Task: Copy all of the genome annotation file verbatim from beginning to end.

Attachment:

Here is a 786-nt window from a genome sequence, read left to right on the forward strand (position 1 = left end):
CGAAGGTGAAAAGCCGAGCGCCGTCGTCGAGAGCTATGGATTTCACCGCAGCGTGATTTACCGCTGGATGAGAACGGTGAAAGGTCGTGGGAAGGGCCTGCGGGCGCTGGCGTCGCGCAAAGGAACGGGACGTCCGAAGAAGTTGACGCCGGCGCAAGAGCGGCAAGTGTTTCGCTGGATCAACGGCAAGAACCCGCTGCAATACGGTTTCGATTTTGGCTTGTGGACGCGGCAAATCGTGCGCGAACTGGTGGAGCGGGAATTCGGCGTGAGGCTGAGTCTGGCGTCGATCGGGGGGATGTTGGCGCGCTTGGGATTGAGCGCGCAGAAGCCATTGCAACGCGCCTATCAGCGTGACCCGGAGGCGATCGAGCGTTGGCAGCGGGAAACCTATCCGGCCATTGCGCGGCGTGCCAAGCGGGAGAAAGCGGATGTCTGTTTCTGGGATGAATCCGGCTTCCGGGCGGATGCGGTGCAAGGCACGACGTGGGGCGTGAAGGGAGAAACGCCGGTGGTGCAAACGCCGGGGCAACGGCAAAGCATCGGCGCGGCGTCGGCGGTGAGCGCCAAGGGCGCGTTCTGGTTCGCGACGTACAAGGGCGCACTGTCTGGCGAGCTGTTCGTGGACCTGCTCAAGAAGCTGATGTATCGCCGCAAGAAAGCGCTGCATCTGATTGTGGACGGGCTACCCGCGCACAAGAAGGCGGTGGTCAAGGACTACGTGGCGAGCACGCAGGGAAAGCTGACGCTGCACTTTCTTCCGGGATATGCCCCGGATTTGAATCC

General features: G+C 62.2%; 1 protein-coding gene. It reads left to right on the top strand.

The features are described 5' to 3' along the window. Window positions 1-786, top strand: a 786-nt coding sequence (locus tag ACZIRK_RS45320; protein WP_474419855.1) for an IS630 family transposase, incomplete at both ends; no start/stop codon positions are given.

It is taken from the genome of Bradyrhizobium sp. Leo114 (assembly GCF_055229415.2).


Here is a 786-nt window from a genome sequence, read left to right on the forward strand (position 1 = left end):
CGAAGGTGAAAAGCCGAGCGCCGTCGTCGAGAGCTATGGATTTCACCGCAGCGTGATTTACCGCTGGATGAGAACGGTGAAAGGTCGTGGGAAGGGCCTGCGGGCGCTGGCGTCGCGCAAAGGAACGGGACGTCCGAAGAAGTTGACGCCGGCGCAAGAGCGGCAAGTGTTTCGCTGGATCAACGGCAAGAACCCGCTGCAATACGGTTTCGATTTTGGCTTGTGGACGCGGCAAATCGTGCGCGAACTGGTGGAGCGGGAATTCGGCGTGAGGCTGAGTCTGGCGTCGATCGGGGGGATGTTGGCGCGCTTGGGATTGAGCGCGCAGAAGCCATTGCAACGCGCCTATCAGCGTGACCCGGAGGCGATCGAGCGTTGGCAGCGGGAAACCTATCCGGCCATTGCGCGGCGTGCCAAGCGGGAGAAAGCGGATGTCTGTTTCTGGGATGAATCCGGCTTCCGGGCGGATGCGGTGCAAGGCACGACGTGGGGCGTGAAGGGAGAAACGCCGGTGGTGCAAACGCCGGGGCAACGGCAAAGCATCGGCGCGGCGTCGGCGGTGAGCGCCAAGGGCGCGTTCTGGTTCGCGACGTACAAGGGCGCACTGTCTGGCGAGCTGTTCGTGGACCTGCTCAAGAAGCTGATGTATCGCCGCAAGAAAGCGCTGCATCTGATTGTGGACGGGCTACCCGCGCACAAGAAGGCGGTGGTCAAGGACTACGTGGCGAGCACGCAGGGAAAGCTGACGCTGCACTTTCTTCCGGGATATGCCCCGGATTTGAATCC

General features: G+C 62.2%; 1 protein-coding gene. It reads left to right on the top strand.

The features are described 5' to 3' along the window. Window positions 1-786, top strand: a 786-nt coding sequence (locus tag ACZIRK_RS45320; protein WP_474419855.1) for an IS630 family transposase, incomplete at both ends; no start/stop codon positions are given.

It is taken from the genome of Bradyrhizobium sp. Leo114 (assembly GCF_055229415.2).